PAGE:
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In a full-page ad in Tuesday’s New York Times, the Sergeants Benevolent Association of the NYPD published an open letter to the chairperson of the Democratic National Convention.
In report after report, story after story, there is nothing but bad news from several of our city agencies. If they have any validity, then the NYPD, the Corrections Department, the EMS and EMT and the Civilian Complaint Review Board all may require serious oversight from a federal monitor or the Department of Justice.
Today, in front of the One Plaza police headquarters, The "Stop Mass Incarceration: We're Better Than That!" network and contributors to the "Alliance for Global Justice", called for action against policies that disproportionately target and oppress people of color.
With images of Marlene Pinnock, a black woman brutally beaten by a California Patrol office on July 1 still fresh on the nation’s mind, another more fatal scene was captured on video yesterday from Staten Island.
Investigators from the Hudson County prosecutor’s office are probing a police shooting in Jersey City that left a man dead. Assistant Prosecutor Gene Rubino says Lavon King, 20, had five open cases in Superior Court for drugs and theft, as well as a pending violation of probation.
Hoping to increase the number of police officers available for local community policing, New York City council members, other public officials and union leaders rallied in support of civilianizing clerical and administrative jobs performed by NYPD officers.
Since Mayor De Blasio took office the NYPD has arrested an average 80 people per month, 86 percent of those were either Black or Latino.
On June 6 petitioners gave testimony at City Hall on how NYPD policy disproportionately affects their communities. Those who attended and spoke to the crowd in attendance feel NYC taxpayers deserve a say in how their money and resources are allocated.
Manhattan District Attorney Cyrus R. Vance Jr. and New York City Police Department Commissioner William J. Bratton announced today the indictments of 103 members of three rival street gangs that had been terrorizing West Harlem for years.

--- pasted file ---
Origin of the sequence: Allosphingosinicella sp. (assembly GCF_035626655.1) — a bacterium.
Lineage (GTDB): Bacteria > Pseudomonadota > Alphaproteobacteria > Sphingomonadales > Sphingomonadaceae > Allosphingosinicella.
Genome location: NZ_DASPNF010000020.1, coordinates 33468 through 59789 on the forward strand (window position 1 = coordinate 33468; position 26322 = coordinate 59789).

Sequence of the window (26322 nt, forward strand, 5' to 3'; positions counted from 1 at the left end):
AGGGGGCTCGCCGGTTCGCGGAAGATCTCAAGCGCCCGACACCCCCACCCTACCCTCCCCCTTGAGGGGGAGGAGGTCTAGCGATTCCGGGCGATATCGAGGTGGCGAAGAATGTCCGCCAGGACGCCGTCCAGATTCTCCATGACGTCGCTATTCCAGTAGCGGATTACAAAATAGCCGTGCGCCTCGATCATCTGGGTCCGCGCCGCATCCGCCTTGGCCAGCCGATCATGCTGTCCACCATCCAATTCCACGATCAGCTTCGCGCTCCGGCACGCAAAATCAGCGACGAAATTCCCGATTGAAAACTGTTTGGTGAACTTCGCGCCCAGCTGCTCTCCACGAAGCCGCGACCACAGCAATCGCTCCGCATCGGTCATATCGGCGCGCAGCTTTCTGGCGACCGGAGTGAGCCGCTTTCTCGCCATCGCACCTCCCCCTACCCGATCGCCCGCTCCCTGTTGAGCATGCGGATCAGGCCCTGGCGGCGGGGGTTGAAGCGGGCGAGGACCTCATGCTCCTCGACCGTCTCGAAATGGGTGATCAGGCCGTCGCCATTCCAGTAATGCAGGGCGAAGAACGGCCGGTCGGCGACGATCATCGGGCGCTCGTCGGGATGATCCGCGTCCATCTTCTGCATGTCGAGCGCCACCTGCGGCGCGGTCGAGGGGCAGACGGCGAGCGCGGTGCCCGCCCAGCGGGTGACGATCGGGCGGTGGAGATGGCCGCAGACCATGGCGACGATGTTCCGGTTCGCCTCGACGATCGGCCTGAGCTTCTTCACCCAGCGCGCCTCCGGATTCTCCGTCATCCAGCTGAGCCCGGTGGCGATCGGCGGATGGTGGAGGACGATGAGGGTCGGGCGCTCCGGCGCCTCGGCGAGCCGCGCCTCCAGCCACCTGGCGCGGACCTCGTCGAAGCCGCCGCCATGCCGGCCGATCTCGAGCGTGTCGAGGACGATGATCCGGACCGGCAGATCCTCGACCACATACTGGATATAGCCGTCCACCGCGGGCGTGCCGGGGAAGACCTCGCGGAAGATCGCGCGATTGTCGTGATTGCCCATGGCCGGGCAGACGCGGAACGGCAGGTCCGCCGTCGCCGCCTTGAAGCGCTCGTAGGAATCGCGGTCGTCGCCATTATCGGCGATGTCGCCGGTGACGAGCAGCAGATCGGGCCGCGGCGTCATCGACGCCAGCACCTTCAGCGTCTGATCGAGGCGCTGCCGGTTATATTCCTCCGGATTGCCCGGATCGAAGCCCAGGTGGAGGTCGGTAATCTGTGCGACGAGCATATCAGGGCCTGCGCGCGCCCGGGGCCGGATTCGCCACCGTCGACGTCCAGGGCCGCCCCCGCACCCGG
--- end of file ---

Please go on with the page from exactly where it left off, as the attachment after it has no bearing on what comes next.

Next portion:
The Rev. Al Sharpton recently came to the defense of a 14-year-old Bronx boy who underwent emergency surgery to remove pieces of glass from his chest, lungs and heart, and got at least 50 stitches following an altercation with a New York Police Department (NYPD) sergeant who allegedly shoved him into a glass storefront window.
The NYPD is shutting down a surveillance operation aimed at Muslims. Known as the Demographics Unit, NYPD tactics included going undercover to gather information on Muslims, along with eavesdropping on public conversations among those in the faith.
The 29th Precinct in Harlem NYPD is reminding pedestrians to be careful by handing out fliers along 125th Street.
According to New York City Police Commissioner William Bratton, officers will be retrained on how to talk to the public
A recent report reveals that a record 87 exonerations occurred in 2013, bringing the total to 1,304 known exonerations in the last 25 years.
Supreme Court Justice Paul Wooten ruled that members of the NYPD must undergo a breathalyzer test immediately following certain shooting incidents, according to a statement released on Jan. 2.
Getting information from the New York Police Department about crimes just got harder.
Last week, the New York City Council decided to remind New York City Mayor Michael Bloomberg that his word isn’t final. The council overrode Bloomberg’s veto regarding the Community Safety Act, voting 39-10 to overturn the veto on the creation of a permanent inspector general for the New York Police Department
Amid rumors that the New York Police Department would put officers on duty taking 911 calls, the city announced a plan on Friday to hire another 150 staffers for its 911 call centers. Police Commissioner Ray Kelly told reporters that the callers will be civilian employees of the NYPD. They will answer calls and dispatch NYDP radio cars.
You knew it was coming, but many New Yorkers were still left disappointed. On July 23, Mayor Michael Bloomberg vetoed the Community Safety Act (aka the “anti-racial profiling, anti-stop-and-frisk” and “inspector general” bills). Politicians and activists alike had something to say about the veto and what it meant to citizens in the five boroughs.